Passageway Scholars Strive to New Heights: How we are Empowering Rite of Passage Alumni Through Education

Passageway Scholars Strive to New Heights: How we are Empowering Rite of Passage Alumni Through Education

Jay’s Story

Anyone who has the privilege of speaking with Jay will inevitably learn multiple science-backed facts centered around self-improvement. He speaks with a scientist’s objective matter-of-factness, while simultaneously exuding warmth and kindness, humbly sharing his abundance of knowledge. His love of learning is contagious, and, despite the unfamiliar learning environment of this COVID era, he has not ceased to pursue an ambitious academic path.

Jay recently graduated from Arizona State University (ASU) with a degree in bioengineering, a field that includes rigorous mathematical requirements. Though daunting, Jay felt drawn to bioengineering because he saw it as an opportunity to better understand himself. He could learn about human health optimization and therefore improve his own health. “It really helped [me] understand myself more […] You learn about your own health; you learn about your limitations,” he said. Jay has certainly used his scientific inclinations to focus on his personal health and longevity, and has learned how to formulate his lifestyle in a manner that amplifies his strengths while mitigating his weaknesses, thereby increasing his chances of personal success. But learning such tactics required time and perseverance.

Growing up, Jay lacked a stable homelife, having to move between various foster homes. With complicated family dynamics (Jay has eleven siblings), domestic violence, and often negligent, distant parents, Jay felt that his environment was not conducive to positive growth.

At age sixteen, and without an available foster care placement, he was enrolled at Canyon State Academy (CSA), an ROP facility in Queen Creek, Arizona. Initially, he did not want to be there, but after meeting some of the other students and getting involved in various sports—wrestling, cross country, track and field—Jay grew to like it. Eventually, with the encouragement of CSA’s staff, Jay enrolled at a local community college and received a valuable taste of higher education before transferring to ASU to pursue a bioengineering degree. He had forged this path for himself and enthusiastically embraced the intriguing, albeit difficult, academic exploration of what he had grown to love.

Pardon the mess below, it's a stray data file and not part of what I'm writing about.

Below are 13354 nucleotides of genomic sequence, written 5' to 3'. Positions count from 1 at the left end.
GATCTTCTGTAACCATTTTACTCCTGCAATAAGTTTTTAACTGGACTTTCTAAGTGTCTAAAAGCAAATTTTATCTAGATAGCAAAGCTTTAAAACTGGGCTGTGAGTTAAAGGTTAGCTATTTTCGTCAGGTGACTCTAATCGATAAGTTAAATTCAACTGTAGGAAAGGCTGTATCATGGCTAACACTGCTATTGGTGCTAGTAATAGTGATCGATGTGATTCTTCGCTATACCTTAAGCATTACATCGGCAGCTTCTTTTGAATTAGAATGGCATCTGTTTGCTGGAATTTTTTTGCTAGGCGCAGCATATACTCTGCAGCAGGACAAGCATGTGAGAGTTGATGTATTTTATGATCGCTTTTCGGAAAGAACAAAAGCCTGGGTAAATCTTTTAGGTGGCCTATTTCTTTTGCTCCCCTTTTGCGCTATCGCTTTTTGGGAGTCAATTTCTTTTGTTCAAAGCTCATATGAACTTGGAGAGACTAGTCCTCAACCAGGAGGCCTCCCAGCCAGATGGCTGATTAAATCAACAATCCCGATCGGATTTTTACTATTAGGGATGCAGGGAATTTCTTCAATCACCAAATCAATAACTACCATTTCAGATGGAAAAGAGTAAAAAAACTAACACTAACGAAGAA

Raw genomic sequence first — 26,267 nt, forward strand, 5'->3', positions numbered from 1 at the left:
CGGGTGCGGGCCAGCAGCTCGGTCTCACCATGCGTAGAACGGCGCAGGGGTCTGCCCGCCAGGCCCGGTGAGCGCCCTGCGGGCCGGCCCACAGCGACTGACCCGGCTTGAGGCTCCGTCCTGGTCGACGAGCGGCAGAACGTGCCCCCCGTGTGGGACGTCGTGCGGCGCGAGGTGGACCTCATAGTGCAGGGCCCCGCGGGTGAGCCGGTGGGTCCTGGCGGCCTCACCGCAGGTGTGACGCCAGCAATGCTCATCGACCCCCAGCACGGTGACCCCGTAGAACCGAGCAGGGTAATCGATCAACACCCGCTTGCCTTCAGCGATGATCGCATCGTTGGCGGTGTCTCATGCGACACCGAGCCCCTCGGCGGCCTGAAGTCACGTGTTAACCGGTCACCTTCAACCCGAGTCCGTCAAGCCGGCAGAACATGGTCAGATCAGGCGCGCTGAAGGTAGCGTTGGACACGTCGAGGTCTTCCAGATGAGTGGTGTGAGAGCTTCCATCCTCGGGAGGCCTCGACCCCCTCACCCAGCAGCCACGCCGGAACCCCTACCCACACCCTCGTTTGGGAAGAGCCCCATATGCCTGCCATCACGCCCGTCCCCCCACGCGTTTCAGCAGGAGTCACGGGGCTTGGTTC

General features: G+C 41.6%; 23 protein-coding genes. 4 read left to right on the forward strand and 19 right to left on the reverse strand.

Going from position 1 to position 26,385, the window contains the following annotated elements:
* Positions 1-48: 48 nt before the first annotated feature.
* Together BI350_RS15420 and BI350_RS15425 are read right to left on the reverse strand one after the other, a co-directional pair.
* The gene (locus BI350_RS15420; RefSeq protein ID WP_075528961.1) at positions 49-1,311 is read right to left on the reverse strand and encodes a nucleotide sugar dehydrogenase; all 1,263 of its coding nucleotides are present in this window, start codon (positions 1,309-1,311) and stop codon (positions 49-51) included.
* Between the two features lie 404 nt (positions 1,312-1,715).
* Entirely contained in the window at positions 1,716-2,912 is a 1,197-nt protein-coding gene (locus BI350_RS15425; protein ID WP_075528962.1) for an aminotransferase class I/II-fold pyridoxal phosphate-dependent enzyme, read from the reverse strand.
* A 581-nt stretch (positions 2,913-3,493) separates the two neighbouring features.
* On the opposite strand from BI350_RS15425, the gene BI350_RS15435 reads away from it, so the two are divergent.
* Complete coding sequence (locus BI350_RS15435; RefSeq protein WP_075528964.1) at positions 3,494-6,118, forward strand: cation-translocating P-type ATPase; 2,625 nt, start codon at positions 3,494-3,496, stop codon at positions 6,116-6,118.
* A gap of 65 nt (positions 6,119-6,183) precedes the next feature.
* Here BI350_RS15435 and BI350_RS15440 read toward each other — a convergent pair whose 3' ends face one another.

When Jay was younger, he often felt “stupid,” positing that he must have had “mental problems,” but this was primarily a result of lacking a reliable family member for academic accountability and support. Feeling largely alone, and with the insatiable desire to excel in school, he realized that he would have to seek help independently. Jay researched resources online and paid out-of-pocket for counseling services. At ASU, he partook in the university’s therapy service and felt much better as he finally spoke openly about the struggles and trauma he experienced as a child. He began to understand that he was not in fact inadequate, but rather lacked resources and opportunities that could have helped him develop academic-oriented skills. Jay realized, for instance, that a significant hindrance was his poor time-management, so he deconstructed his day and analyzed the times at which he felt the most productive. With this self-collected data, Jay structured his routine around his natural strengths and weaknesses, performing certain tasks at what he determined to be the optimal time for each. With his more efficient schedule, in addition to many diet and lifestyle improvements, Jay thrived—not only academically, but personally.

He has made the deliberate decision to focus on the positive aspects of his life, refusing to spend valuable time on those things which do not contribute to his positive outlook. His enthusiasm and zest for life are evident in his insatiable curiosity, but also in his inherent resilience. Jay was forced to make several difficult decisions, one of which was to leave his family to pursue his education. “I have to view everything that’s positive and apply that for myself,” he said, “while at the same time being far from them.” Faced with the unfortunate realization that his home environment was not conducive to growth, Jay knew he had to leave. “If I’m around people that are a certain way, I will become that.”

But Jay is currently only looking towards his future. This upcoming school year, he will matriculate at ASU’s masters program for computer science. But, he says, he eventually wants to earn a PhD in engineering or become a doctor. Still, Jay is drawn towards the more research-oriented elements of medicine, as he prefers to delve deep into a subject and partake in the development of specific therapies, as opposed to their application. He envisions himself enjoying the field of synthetic biology, which, he says, “loosen[s] the disconnect between medicine and engineering.”

The possibilities are vast, and with the guidance he received at ROP, and later at ASU from his professors— his greatest sources of inspiration —Jay has taken the initiative to construct an enjoyable and rewarding life, one rife with opportunities to ceaselessly learn and grow. For Jay, information is power, which is why he wishes to share his story. “There could be a lot of schools, or resources, or educational opportunities,” he said, “but you might not be talking to the right people; you might not know what’s there.” He learned that, with proper communication, one can access a host of resources about which one would have otherwise been unaware. Education empowered him, and with this knowledge, he intends to empower others, too.

*Jay’s name has been changed to maintain his anonymity.

This article was originally written as an article in our 2021 Rite of Passage Magazine. To read the full magazine please click here.